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Oranges

  
Facts:


Oranges originated in Southeast Asia. The fruit of Citrus sinensis is called sweet orange to distinguish it from Citrus aurantium, the bitter orange. The history of the word “orange” reads like a Silk Road primer, and the connection to the trade routes of the Far and Near East lend to the orange's magical promise.  In a number of languages, it is known as a "Chinese apple".  The word orange started as a Sanskrit word, morphed into Dravidian where it means 'fragrant', and gradually was introduced into European languages as the fruit journeyed through Persia, Armenia and Spain, Portugal and finally Italy and France. The name of the color is derived from the fruit, first appearing in this sense in 1542.

Being rich in calcium, oranges have been associated with protection and maintenance of the health of bones. Beta-carotene, a nutrient present in oranges, is a very powerful antioxidant that protects our cells from damage. Consumption of oranges has been found to result in lesser outpouring of mucus secretions from the nose. It is said that oranges are beneficial in maintaining the dental health of an individual. Oranges have been associated with keeping blood pressure under check, mainly owing to the presence of magnesium. Oranges, being rich in Vitamins B6, help support the production of hemoglobin in the body. Regular consumption of orange juice can significantly increase HDL levels and improve the LDL-HDL ratio of a person. The folic acid present in oranges helps in proper brain development. The high content of potassium in oranges helps maintain electrolyte balance in the cells and also aids the maintenance of a healthy cardiovascular system.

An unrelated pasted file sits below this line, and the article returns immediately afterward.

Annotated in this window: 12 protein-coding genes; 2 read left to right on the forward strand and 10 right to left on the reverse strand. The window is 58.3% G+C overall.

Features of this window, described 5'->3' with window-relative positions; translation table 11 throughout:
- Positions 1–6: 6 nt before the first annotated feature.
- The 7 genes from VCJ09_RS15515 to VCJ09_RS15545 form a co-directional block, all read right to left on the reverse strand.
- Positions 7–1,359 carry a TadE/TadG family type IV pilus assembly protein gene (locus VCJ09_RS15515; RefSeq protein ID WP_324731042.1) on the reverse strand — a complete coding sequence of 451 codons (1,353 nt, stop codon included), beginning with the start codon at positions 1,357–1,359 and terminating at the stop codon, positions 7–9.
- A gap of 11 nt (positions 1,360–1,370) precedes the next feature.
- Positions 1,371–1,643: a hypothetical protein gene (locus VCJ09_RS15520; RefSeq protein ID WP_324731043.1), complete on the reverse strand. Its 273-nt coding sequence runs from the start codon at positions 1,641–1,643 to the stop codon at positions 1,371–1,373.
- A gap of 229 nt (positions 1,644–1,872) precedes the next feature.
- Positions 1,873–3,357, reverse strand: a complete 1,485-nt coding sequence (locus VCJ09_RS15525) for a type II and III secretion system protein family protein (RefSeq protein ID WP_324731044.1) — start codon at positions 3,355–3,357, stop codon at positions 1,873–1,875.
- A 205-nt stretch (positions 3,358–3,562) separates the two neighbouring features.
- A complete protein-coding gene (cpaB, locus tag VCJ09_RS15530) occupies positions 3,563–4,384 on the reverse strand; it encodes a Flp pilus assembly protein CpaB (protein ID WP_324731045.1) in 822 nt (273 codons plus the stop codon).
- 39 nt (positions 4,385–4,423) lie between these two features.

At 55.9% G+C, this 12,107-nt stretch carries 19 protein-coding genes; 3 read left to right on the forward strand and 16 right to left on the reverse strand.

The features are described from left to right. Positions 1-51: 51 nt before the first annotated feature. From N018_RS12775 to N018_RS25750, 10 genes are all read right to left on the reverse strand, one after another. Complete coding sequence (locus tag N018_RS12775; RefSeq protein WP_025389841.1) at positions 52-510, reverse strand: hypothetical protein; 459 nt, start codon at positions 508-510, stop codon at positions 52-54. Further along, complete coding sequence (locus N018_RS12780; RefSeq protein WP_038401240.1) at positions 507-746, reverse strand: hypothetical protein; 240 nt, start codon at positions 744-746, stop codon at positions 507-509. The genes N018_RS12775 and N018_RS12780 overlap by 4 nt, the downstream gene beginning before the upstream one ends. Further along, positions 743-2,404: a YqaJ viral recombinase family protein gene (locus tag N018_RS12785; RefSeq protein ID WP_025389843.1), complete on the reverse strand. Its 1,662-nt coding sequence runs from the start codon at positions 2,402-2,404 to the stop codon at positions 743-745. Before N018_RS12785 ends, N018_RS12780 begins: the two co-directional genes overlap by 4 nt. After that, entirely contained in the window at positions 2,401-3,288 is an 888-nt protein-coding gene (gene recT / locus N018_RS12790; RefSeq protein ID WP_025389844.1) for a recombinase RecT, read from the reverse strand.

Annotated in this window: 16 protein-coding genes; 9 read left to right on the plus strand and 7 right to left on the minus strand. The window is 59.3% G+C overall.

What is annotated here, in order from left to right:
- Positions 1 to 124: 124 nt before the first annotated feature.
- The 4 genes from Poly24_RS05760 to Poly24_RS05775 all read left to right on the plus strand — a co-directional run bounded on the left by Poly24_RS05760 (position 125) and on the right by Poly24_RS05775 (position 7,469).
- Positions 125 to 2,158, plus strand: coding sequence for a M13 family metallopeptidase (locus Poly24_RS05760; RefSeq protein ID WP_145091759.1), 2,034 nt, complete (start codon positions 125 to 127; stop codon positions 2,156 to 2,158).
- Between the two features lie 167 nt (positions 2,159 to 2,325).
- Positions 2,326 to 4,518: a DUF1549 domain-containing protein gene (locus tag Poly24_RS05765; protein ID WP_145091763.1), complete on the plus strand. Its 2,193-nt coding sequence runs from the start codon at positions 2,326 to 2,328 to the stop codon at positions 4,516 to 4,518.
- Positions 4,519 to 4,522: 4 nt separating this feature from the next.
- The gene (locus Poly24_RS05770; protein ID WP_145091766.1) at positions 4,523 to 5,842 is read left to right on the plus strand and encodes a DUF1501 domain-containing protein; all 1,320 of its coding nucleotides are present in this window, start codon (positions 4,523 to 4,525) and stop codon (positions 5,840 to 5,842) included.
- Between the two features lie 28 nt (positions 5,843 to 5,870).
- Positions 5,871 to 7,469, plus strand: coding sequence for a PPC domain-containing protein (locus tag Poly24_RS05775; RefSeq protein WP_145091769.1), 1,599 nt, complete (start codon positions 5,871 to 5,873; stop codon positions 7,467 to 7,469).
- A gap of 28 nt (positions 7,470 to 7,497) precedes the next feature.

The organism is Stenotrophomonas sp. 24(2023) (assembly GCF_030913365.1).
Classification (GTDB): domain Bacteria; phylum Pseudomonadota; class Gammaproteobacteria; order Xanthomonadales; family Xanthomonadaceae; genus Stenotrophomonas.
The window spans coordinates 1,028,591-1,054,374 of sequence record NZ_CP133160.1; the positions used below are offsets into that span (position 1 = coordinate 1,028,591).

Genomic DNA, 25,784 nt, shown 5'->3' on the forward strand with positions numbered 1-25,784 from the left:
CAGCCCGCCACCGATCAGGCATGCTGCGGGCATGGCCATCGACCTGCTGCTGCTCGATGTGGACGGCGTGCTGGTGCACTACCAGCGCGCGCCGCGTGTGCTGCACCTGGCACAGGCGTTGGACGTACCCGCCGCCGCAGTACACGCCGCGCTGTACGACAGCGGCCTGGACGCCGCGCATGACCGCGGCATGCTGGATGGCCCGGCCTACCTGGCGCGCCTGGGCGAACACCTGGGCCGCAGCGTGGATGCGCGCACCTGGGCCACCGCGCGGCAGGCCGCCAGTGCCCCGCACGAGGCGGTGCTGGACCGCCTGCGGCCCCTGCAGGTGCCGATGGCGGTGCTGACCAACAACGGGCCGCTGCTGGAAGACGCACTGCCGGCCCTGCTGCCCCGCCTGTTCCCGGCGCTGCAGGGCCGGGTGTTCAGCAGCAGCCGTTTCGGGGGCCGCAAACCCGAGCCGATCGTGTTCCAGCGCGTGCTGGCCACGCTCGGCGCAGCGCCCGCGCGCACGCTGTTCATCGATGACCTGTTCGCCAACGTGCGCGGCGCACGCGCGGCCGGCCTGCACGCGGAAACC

The sweet delicious juicy orange eaten all around the world was born a sour fruit, growing wild in China. Dating back thousands of years, the orange was probably being cultivated by the Chinese by 2500 BC. It may also have found roots in the Assam area of India and in Myanmar.  For thousands of years oranges seem to have mysteriously remained an Asiatic treat, not written up in the Middle East, not mentioned by the Greeks. Those which reached the west in the earliest days were of the sour variety. Eventually the Romans, always in the market for exotic produce, obtained oranges the hard way---after long sea voyages from India which finally brought young trees into the Roman port of Ostia, probably in the first century AD. After the fall of Rome in the 5th c. AD, orange raising and importing both died out for centuries.

Orange trees most likely were planted across North Africa by the first century AD. The Moors, the Muslim natives of the region, brought oranges with them to southern Spain in the 8th or 9th century, in their conquest. By the 1200's orange groves were a feature of an area extending from Seville to Granada, as well as regions of Portugal. Another Muslim group, the Saracens, brought orange growing to Sicily, the island off the toe of Italy's boot, at about the same time.

The orange first ventured across the Atlantic Ocean in 1493 with Christopher Columbus. Columbus carried seeds of the orange, lemon and citron, or possibly young trees, from Spain's Canary Islands to the island of Hispaniola, today shared by Haiti and the Dominican Republic. Soon several of the Caribbean islands were raising oranges, whether sweet or sour or both, we have no record. Seedlings reached Panama with the Spanish in 1516 and Mexico two years later. The native Americans living there supposedly were intrigued with the orange trees and tended them with care. At about the same time the Portuguese were planting sweet oranges in their enormous South American colony of Brazil.

The Spanish brought oranges to their settlement at St. Augustine, Florida in 1565 and by 1579 the groves were flourishing. Again the native people of the area became enthusiastic about oranges, planting them in their own groves and also carrying them as food on hunting trips. Today 9 out of 10 oranges grown in Florida is processed into juice. California produces the most eating oranges in the U.S.

Recipes:

Blood Orange Salsa

Arugula, Fennel, and Orange Salad





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